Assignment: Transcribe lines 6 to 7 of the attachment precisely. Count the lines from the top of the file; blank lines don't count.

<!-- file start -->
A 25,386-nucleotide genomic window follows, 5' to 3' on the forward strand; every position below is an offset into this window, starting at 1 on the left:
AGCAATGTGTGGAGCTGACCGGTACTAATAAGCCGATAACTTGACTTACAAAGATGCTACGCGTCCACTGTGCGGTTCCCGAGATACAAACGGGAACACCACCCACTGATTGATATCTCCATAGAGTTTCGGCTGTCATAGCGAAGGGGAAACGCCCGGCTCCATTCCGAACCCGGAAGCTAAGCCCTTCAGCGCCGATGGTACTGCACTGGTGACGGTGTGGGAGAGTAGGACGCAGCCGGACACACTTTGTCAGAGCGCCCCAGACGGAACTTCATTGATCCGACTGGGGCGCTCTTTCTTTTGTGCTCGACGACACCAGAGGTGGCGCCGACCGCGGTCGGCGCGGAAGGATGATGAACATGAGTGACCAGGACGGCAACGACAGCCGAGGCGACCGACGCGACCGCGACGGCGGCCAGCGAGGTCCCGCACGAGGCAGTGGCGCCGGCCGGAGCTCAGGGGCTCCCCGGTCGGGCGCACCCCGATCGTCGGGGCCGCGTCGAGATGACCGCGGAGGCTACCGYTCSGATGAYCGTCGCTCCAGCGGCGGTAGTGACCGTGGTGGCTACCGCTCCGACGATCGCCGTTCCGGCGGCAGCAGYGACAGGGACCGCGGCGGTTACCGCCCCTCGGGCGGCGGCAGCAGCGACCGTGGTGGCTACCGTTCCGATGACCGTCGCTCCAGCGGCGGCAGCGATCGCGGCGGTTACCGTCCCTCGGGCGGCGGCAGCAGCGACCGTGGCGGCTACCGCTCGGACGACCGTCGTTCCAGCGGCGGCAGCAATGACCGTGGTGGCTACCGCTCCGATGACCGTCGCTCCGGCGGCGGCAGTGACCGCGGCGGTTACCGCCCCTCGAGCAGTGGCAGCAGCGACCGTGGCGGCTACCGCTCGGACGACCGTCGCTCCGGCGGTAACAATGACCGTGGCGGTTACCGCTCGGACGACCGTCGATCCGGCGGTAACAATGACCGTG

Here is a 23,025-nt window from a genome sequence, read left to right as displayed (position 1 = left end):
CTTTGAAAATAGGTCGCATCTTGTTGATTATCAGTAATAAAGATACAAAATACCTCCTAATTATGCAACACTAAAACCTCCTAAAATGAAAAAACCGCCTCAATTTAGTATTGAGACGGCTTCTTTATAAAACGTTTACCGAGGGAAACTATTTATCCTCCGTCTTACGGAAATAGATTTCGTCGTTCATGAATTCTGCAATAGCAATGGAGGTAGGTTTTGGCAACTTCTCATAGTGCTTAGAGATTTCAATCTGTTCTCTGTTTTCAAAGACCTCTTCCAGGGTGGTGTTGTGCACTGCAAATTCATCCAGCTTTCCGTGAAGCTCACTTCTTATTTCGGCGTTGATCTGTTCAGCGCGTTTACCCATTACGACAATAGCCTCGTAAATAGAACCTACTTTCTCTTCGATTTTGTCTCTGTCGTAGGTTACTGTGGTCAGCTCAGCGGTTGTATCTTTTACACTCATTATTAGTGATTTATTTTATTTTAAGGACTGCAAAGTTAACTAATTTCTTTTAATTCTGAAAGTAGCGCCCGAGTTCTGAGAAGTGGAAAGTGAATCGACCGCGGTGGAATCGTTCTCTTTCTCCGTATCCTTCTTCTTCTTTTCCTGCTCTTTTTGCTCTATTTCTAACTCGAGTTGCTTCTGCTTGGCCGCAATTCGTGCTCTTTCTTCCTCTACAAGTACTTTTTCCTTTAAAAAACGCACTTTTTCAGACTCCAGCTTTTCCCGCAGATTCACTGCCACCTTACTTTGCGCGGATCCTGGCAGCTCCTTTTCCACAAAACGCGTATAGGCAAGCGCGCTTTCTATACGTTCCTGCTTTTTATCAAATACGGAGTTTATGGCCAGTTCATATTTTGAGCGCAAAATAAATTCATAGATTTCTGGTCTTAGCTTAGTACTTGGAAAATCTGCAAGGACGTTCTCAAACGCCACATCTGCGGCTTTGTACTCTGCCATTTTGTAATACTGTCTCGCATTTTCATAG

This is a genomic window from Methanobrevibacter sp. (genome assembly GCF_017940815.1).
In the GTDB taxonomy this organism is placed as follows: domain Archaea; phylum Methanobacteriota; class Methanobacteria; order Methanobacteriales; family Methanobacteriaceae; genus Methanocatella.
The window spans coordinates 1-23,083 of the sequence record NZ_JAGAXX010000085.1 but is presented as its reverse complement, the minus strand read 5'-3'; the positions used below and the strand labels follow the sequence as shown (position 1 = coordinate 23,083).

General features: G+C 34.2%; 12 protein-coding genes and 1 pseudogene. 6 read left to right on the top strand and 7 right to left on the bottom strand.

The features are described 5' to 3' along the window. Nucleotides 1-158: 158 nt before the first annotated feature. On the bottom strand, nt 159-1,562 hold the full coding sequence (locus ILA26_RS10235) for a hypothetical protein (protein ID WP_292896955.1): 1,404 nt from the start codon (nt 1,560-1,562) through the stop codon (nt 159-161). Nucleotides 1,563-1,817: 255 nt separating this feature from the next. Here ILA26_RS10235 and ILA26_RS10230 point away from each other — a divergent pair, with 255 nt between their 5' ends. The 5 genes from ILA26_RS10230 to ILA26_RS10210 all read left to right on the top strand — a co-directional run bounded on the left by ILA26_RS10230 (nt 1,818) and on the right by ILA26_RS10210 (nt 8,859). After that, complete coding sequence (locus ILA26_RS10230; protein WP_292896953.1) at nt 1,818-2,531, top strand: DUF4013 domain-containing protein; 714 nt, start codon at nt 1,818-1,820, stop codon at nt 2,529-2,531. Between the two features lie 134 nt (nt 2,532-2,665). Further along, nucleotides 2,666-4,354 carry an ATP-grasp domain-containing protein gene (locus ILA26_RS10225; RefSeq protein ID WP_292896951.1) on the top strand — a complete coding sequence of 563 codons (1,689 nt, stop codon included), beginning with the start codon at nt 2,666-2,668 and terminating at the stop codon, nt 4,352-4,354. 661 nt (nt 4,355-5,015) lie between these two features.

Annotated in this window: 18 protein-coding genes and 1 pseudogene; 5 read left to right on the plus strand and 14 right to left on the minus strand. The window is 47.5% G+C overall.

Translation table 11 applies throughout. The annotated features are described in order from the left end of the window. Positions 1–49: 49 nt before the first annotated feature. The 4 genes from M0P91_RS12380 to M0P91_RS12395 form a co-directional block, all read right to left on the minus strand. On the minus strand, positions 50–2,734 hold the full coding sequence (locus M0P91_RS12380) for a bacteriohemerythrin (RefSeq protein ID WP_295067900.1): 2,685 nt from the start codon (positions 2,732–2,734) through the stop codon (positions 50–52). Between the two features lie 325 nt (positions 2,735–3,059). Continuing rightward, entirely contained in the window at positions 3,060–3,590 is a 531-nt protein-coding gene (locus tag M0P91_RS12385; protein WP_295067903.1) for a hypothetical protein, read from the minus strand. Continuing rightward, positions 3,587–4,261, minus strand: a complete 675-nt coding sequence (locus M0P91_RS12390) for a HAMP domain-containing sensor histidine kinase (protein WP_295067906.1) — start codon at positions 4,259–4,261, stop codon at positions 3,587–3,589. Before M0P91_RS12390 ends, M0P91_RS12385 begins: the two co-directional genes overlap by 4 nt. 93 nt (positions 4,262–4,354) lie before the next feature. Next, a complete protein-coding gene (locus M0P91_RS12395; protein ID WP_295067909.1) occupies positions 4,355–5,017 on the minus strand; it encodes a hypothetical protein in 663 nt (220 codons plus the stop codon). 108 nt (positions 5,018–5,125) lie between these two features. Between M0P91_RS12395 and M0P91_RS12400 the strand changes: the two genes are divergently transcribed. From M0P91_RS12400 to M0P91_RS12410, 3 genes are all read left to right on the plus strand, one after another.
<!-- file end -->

In the GTDB taxonomy this organism is placed as follows: domain Archaea; phylum Methanobacteriota; class Methanobacteria; order Methanobacteriales; family Methanobacteriaceae; genus Methanocatella.
The window spans coordinates 1-23,083 of the sequence record NZ_JAGAXX010000085.1 but is presented as its reverse complement, the minus strand read 5'-3'; the positions used below and the strand labels follow the sequence as shown (position 1 = coordinate 23,083).